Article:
Treadmill test (TMT)

(Representative image)

Treadmill test (TMT) or exercise stress test is one of the commonest forms of stress tests used to induce provokable myocardial ischemia for diagnostic evaluation of coronary artery disease. Other forms of stress test are dobutamine stress echocardiography and adenosine stress test. In treadmill exercise test, the subject walks on a treadmill as per the protocol of the test. One of the commonest protocol used is known as Bruce protocol. Every stage of Bruce protocol consists of three minutes. The starting speed is 1.7 miles per hour (mph) and the gradient is 10%. 0.7-08 mph increment in speed and 2% increment in gradient is given for each consecutive stage. Usual Bruce protocol has upto 7 stages, but most often when it is done in a post myocardial infarction patient, upto 10 minutes of exercise is taken as sufficient.

The heart rate and blood pressure are monitored continuously along with 12 lead ECG with computerised ST and arrhythmia detection algorithms. Test is stopped if the subject develops limiting angina, syncope, breathlessness, fatigue or when the target heart rate is achieved. Significant ST depression of 3 or more millimeters is also an indication for termination. Occasionally the test has to be terminated because of serious cardiac arrhythmia. A defibrillator and qualified personal and equipment for resuscitation should be available during the test.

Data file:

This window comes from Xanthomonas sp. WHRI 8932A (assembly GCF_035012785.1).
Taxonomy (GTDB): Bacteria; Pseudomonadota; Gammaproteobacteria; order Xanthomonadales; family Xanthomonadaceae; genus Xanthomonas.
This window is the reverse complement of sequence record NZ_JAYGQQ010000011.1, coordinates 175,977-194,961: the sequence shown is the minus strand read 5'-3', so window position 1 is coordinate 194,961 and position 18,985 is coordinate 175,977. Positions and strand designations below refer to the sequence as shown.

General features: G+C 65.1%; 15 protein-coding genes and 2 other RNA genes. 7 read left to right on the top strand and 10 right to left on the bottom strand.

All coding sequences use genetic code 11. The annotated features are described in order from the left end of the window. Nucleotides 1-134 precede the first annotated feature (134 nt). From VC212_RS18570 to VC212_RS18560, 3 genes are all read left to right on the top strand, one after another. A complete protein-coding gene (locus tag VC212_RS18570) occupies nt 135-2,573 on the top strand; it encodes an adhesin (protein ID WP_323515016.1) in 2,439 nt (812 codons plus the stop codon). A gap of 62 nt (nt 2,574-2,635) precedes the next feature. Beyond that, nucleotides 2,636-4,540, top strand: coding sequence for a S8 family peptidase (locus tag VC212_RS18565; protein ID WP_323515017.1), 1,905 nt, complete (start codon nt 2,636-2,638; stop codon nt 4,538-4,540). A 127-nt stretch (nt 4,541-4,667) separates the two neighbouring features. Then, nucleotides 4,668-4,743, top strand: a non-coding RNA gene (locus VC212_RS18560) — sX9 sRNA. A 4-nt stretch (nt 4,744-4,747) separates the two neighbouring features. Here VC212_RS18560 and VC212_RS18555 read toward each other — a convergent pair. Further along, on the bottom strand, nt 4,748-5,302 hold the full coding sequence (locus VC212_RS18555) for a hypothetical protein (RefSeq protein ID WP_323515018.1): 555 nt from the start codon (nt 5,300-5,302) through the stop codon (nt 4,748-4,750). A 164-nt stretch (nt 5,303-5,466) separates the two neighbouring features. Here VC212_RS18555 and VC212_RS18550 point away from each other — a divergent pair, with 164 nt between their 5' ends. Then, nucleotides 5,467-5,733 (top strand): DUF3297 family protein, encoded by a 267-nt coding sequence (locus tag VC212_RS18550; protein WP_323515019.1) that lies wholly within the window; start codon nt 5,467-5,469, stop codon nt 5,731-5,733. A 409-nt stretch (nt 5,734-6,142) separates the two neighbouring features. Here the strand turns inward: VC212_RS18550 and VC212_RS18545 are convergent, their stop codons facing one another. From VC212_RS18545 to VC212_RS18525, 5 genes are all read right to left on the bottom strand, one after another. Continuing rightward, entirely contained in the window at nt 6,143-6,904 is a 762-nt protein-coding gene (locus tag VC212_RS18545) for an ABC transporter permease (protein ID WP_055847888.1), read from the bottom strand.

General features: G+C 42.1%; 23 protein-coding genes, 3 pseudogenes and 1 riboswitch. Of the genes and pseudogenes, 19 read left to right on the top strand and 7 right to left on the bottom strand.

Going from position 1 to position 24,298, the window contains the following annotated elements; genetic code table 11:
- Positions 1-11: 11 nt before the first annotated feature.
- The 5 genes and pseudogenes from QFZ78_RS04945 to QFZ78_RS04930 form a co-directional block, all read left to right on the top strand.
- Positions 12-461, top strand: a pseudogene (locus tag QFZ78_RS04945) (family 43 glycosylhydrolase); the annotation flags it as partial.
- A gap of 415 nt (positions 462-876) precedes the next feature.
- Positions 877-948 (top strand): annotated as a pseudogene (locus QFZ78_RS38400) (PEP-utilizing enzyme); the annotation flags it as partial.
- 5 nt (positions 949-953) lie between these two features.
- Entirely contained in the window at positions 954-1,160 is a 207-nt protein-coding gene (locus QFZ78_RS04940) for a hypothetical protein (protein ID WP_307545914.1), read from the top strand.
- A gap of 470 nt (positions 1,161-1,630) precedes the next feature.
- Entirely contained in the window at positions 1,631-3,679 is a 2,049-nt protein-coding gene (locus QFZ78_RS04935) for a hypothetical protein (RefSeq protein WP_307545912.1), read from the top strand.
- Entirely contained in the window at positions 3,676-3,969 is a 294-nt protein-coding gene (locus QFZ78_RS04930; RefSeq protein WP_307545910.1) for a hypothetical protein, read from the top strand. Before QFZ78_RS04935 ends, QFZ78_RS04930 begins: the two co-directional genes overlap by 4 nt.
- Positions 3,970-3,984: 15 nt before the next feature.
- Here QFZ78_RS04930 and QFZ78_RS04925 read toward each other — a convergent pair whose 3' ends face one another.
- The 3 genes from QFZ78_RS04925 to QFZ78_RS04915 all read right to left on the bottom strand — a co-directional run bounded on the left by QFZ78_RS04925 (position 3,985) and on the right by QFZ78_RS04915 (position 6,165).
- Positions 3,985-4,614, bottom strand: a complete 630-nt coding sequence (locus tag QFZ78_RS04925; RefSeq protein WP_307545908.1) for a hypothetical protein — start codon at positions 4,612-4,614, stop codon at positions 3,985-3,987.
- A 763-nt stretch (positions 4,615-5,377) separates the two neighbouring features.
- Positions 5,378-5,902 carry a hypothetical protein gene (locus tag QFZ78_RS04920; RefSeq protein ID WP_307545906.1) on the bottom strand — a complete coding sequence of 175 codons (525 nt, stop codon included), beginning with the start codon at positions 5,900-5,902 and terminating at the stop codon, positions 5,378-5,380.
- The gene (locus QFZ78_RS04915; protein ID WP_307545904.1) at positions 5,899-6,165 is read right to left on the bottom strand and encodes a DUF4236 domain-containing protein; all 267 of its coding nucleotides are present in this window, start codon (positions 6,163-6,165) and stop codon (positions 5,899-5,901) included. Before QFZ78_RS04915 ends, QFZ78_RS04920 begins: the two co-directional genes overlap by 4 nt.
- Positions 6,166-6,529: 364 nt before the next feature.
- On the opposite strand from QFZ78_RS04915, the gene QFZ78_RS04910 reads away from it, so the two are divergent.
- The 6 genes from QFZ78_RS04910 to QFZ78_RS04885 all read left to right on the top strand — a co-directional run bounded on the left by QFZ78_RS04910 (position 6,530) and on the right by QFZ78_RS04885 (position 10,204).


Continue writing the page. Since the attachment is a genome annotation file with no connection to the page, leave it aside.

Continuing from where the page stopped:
Significant ST depression developing at lower workloads (less than 5 MET) especially if associated with typical symptoms is highly suggestive of inducible ischemia. Downsloping ST depression is most significant while horizontal ST depression is of lesser significance. Upsloping ST depression of least significance. ST depression more than 5 minutes into recovery is also highly significant. The leads in which ST depression occurs do not indicate the region of ischemia usually. But if ST elevation occurs, it is supposed to be indicative. ST elevation occurring in leads with Q waves indicate viable myocardium in the infarcted territory.

One Comment